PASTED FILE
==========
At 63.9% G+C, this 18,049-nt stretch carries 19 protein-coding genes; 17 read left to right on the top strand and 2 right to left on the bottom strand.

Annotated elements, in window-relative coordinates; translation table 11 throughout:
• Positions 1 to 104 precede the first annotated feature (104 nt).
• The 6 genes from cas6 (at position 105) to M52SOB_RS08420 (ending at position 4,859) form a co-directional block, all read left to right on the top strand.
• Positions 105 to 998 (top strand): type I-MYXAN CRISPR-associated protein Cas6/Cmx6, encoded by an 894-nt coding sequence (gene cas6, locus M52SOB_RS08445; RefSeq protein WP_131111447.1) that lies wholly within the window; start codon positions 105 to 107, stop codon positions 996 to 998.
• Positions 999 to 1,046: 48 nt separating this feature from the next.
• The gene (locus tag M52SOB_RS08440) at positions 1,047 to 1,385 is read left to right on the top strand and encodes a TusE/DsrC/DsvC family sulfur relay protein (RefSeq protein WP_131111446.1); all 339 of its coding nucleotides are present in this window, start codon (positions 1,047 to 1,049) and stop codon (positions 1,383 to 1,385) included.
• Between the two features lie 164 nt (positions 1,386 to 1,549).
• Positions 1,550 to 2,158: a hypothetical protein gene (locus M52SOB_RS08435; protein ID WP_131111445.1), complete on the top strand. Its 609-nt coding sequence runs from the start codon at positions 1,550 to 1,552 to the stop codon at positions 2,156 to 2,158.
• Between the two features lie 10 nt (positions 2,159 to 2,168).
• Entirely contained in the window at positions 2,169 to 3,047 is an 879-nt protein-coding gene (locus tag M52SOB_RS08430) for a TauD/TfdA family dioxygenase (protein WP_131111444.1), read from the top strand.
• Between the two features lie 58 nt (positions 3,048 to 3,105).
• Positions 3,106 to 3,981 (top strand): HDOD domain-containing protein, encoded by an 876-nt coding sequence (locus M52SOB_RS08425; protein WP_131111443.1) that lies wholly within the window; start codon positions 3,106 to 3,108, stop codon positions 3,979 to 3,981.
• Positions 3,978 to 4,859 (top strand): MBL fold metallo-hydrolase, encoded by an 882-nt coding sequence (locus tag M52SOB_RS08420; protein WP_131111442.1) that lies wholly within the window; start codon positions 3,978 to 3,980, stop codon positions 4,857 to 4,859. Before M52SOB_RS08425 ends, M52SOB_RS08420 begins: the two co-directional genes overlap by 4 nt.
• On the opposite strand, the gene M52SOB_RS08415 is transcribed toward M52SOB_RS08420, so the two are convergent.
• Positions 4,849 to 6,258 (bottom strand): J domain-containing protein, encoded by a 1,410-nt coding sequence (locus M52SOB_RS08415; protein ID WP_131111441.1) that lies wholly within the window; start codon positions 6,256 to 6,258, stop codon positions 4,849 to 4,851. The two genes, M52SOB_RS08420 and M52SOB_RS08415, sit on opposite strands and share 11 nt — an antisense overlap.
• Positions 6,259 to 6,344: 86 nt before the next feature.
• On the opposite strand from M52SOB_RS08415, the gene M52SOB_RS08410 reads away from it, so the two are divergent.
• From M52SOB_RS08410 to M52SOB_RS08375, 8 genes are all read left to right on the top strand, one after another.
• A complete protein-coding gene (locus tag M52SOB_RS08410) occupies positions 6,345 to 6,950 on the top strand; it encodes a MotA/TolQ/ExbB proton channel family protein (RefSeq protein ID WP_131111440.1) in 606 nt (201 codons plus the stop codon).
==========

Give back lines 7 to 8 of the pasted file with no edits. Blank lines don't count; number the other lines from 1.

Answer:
• The gene (locus tag M52SOB_RS08440) at positions 1,047 to 1,385 is read left to right on the top strand and encodes a TusE/DsrC/DsvC family sulfur relay protein (RefSeq protein WP_131111446.1); all 339 of its coding nucleotides are present in this window, start codon (positions 1,047 to 1,049) and stop codon (positions 1,383 to 1,385) included.
• Between the two features lie 164 nt (positions 1,386 to 1,549).